POPULAR web-based auction sites such as eBay could be contributing to the rising number of plagiarism cases occurring at universities, throwing into question higher education standards in the UK in general.
According to academics at the University of Glamorgan, more and more students at UK universities are turning to commercial sales sites to both buy and sell dissertations and essays on the web.
Dr Mike Reddy, who did the research, commented, "Since the introduction of the internet to university life, students have been downloading research material from web sites and essay banks. However our current research shows a growing trend towards students purchasing essays from sites such as eBay under the belief that, should they choose to copy the work, they run less of a risk of getting caught.
"Essays on these sites appear for sale without the usual 'only for research' tags, common on essay bank sites, giving purchasing students the impression that they can legitimately claim it as their own. This in turn can falsely inflate a student's overall degree grade which could result in them gaining a job outside of their actual capabilities."
By studying the site over a short period of time, senior lecturer Dr Reddy, and his colleagues at the University of Glamorgan's School of Computing, found that particular buyers show a repetitive history of purchasing dissertations and reports on related topics.
Sellers also show a track record of selling essays on a range of topics, and in one notable case offering advice on how to get the dissertation past the tutor.
"EBay keeps a history of names and name changes of its sellers and buyers and one only needs to log on to the site and check the individual profiles to discover that certain buyers and sellers do business on a frequent basis," explained Dr Reddy, who is a member of the Joint Information Systems Committee Plagiarism Advisory Service.
But while some buyers might consider eBay a "safer" source than downloading information from the web which is less likely to be detected, research shows that at least one essay bank site is using eBay as a front for sales.
Some sellers even appear to regularly sell the same item, despite statements such as "your only chance to own" and "one time only". This could actually result in a positive identification by on-line plagiarism detection service, TurnitinUK if the essay had previously been submitted.
Dr Reddy explained, "It is easy to see past transactions for a particular seller on eBay, by searching within completed items, an option that is present on eBay to allow buyers to gauge the relative value of auctions. It was shocking to see apparently exclusive dissertations for sale numerous times, and hard to credit that a buyer might be taken in by these claims which are clearly intended to give the impression that the purchase will somehow be safer."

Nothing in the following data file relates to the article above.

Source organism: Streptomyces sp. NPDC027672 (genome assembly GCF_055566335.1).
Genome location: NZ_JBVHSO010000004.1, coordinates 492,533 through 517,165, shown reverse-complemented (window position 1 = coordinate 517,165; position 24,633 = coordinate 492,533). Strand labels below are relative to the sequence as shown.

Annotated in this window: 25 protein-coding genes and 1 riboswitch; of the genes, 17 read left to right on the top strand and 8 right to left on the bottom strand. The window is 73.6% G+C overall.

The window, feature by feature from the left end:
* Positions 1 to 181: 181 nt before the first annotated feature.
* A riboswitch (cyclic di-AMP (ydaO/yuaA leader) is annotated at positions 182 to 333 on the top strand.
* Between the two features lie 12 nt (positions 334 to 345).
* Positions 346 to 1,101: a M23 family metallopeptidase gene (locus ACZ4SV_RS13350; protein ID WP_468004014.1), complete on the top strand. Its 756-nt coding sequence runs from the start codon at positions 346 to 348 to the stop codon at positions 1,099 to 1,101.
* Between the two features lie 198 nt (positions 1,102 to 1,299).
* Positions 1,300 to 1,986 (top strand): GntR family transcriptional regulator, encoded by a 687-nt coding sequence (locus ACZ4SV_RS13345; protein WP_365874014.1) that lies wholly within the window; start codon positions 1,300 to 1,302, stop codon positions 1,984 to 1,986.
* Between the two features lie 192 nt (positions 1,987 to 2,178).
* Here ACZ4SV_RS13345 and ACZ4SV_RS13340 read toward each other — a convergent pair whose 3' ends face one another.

University academics are encouraged to enter all work submitted by students into the TurnitinUK system to help in the detection of plagiarised work in the future.
Along with essays and dissertations, PowerPoint presentations are the latest medium to be attracting buyers on the site.
"Presentations are a common form of assessment, intended to demonstrate a student's understanding of a topic. Tutors rarely ask to see copies of the actual presentation slides so the fact that they can be purchased is a worrying trend," said Dr Reddy.
"Unless all forms of document are submitted to TurnitinUK, we lose the 'herd immunity' that improves the effectiveness of plagiarism prevention."
The high volume of academic material bought and sold on eBay raises some serious issues for the education world.
Many universities hold the intellectual property rights of their assignments, making it illegal for them to be sold by an individual without permission.
There are even cases where students and institutions are named in the descriptions of items on eBay which raises the possibility that those universities could mount legal claims against sellers, and potentially strip students of their degrees, should their work be found for sale.
Dr Reddy commented, "Universities need to continue to look at prevention methods for ensuring the originality of the work submitted to them. Perhaps we need to introduce a measure by which students declare that they will not sell or give away their work without prior permission.
"More research clearly needs to be done into these commercial sites to reassure academics concerned with the provenance of their students' work."